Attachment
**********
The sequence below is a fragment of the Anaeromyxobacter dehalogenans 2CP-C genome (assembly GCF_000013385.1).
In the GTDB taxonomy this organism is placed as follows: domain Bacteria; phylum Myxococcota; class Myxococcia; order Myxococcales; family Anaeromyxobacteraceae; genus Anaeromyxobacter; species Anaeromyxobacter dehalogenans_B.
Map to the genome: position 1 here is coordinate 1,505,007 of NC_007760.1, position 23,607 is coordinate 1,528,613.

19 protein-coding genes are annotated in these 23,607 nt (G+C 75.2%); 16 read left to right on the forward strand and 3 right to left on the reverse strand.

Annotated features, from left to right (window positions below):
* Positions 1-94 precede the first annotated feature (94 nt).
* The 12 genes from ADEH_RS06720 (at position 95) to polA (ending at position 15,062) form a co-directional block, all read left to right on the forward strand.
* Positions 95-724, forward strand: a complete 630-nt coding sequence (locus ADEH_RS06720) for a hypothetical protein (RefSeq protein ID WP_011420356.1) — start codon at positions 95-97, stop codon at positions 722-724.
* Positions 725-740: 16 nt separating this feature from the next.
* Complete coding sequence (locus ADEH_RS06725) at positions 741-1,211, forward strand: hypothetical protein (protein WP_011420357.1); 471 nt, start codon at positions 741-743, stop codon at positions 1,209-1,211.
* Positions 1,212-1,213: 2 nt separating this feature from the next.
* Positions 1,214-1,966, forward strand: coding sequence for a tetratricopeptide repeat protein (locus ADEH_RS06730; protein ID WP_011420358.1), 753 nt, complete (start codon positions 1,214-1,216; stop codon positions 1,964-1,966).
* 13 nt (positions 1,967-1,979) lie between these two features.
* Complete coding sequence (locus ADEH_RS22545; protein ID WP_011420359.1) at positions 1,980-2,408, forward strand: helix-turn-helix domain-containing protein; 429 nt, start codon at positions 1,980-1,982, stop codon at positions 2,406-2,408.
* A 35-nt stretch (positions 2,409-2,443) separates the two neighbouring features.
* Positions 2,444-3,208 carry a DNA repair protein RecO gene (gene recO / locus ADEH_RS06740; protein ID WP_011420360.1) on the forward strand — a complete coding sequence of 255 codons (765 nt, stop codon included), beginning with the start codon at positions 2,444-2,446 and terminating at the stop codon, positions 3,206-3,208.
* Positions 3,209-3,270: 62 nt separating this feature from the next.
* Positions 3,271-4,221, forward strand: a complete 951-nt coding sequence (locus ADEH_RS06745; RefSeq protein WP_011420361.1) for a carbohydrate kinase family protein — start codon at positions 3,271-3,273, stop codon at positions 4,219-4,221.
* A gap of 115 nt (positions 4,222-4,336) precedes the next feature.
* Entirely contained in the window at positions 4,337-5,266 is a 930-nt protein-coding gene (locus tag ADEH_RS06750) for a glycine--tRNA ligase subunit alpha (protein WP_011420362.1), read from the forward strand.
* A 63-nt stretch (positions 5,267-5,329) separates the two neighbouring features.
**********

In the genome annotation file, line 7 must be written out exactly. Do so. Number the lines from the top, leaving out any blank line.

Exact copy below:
* The 12 genes from ADEH_RS06720 (at position 95) to polA (ending at position 15,062) form a co-directional block, all read left to right on the forward strand.